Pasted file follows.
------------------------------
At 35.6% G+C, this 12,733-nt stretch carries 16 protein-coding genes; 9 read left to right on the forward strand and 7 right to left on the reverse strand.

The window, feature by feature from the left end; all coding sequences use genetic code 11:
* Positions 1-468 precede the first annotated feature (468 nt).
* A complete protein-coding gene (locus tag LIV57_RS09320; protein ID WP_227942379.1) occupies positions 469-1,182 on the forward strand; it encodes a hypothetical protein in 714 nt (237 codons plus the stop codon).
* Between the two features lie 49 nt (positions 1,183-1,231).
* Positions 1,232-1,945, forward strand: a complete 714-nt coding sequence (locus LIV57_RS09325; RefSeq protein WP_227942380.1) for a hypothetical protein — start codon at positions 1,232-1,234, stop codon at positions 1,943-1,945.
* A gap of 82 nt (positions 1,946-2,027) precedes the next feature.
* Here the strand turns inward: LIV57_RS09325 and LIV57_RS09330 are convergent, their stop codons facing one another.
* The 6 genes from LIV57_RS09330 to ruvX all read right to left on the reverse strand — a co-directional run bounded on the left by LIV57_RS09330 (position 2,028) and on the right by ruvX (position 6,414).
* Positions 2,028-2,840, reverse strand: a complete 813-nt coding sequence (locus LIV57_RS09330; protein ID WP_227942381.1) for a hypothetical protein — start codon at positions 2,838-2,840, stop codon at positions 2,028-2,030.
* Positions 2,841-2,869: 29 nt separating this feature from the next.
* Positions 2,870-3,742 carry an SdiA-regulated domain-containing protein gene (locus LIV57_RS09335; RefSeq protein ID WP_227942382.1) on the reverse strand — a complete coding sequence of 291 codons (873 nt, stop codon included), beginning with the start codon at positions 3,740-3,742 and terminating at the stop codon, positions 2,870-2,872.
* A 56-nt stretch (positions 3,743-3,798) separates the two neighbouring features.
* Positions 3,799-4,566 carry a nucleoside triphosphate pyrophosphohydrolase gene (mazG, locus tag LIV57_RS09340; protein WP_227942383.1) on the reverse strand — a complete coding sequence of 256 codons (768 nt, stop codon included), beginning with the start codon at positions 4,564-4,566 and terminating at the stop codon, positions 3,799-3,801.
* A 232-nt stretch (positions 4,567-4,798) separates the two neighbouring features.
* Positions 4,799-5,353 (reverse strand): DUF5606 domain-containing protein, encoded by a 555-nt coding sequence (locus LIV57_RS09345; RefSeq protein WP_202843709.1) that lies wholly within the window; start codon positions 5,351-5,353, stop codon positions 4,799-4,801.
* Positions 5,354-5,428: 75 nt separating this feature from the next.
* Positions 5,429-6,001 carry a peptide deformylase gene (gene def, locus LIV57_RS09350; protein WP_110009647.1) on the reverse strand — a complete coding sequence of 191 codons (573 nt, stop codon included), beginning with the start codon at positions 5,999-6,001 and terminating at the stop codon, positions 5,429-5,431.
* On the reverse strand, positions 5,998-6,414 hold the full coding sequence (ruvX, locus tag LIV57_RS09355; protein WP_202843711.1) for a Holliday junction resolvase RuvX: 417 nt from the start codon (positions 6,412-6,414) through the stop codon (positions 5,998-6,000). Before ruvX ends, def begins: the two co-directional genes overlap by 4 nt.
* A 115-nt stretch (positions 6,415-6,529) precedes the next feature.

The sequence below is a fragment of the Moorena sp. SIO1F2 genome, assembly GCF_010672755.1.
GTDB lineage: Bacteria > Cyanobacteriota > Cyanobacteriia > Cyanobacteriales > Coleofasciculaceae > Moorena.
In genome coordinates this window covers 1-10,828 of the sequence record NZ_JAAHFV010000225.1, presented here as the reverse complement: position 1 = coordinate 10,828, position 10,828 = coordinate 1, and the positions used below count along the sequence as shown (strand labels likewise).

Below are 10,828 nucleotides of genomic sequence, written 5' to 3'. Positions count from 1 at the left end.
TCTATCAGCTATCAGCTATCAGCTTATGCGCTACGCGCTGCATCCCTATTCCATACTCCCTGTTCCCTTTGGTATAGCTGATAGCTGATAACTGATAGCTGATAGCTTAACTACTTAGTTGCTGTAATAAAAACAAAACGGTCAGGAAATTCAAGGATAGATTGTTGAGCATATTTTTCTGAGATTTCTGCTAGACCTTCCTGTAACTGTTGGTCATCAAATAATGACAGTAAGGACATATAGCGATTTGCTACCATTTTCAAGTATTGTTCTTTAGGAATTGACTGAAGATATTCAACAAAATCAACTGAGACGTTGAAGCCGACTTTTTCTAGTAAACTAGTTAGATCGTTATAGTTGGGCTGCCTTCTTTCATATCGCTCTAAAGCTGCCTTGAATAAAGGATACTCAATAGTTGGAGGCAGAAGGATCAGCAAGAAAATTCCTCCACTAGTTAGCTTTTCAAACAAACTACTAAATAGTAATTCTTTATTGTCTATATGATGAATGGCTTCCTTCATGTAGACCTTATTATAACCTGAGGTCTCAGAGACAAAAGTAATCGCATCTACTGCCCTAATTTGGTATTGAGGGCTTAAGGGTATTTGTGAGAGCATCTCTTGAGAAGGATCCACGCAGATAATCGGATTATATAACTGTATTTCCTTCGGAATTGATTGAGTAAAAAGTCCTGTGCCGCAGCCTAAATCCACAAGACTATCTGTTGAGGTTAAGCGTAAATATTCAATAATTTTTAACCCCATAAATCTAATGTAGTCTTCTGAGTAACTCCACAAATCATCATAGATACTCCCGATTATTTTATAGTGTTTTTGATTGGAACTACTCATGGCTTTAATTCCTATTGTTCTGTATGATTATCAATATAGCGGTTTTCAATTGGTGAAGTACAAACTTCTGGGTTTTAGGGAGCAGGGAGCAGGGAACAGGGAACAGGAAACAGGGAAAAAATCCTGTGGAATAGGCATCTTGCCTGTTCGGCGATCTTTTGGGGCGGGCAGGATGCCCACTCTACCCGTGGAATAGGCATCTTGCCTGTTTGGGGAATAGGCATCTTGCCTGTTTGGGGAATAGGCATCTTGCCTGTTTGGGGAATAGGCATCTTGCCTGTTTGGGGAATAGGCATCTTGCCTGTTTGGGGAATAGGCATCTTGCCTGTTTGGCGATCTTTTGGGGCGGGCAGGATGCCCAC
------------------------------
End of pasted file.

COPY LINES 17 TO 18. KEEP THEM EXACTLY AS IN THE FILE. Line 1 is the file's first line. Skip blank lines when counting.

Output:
* Positions 5,354-5,428: 75 nt separating this feature from the next.
* Positions 5,429-6,001 carry a peptide deformylase gene (gene def, locus LIV57_RS09350; protein WP_110009647.1) on the reverse strand — a complete coding sequence of 191 codons (573 nt, stop codon included), beginning with the start codon at positions 5,999-6,001 and terminating at the stop codon, positions 5,429-5,431.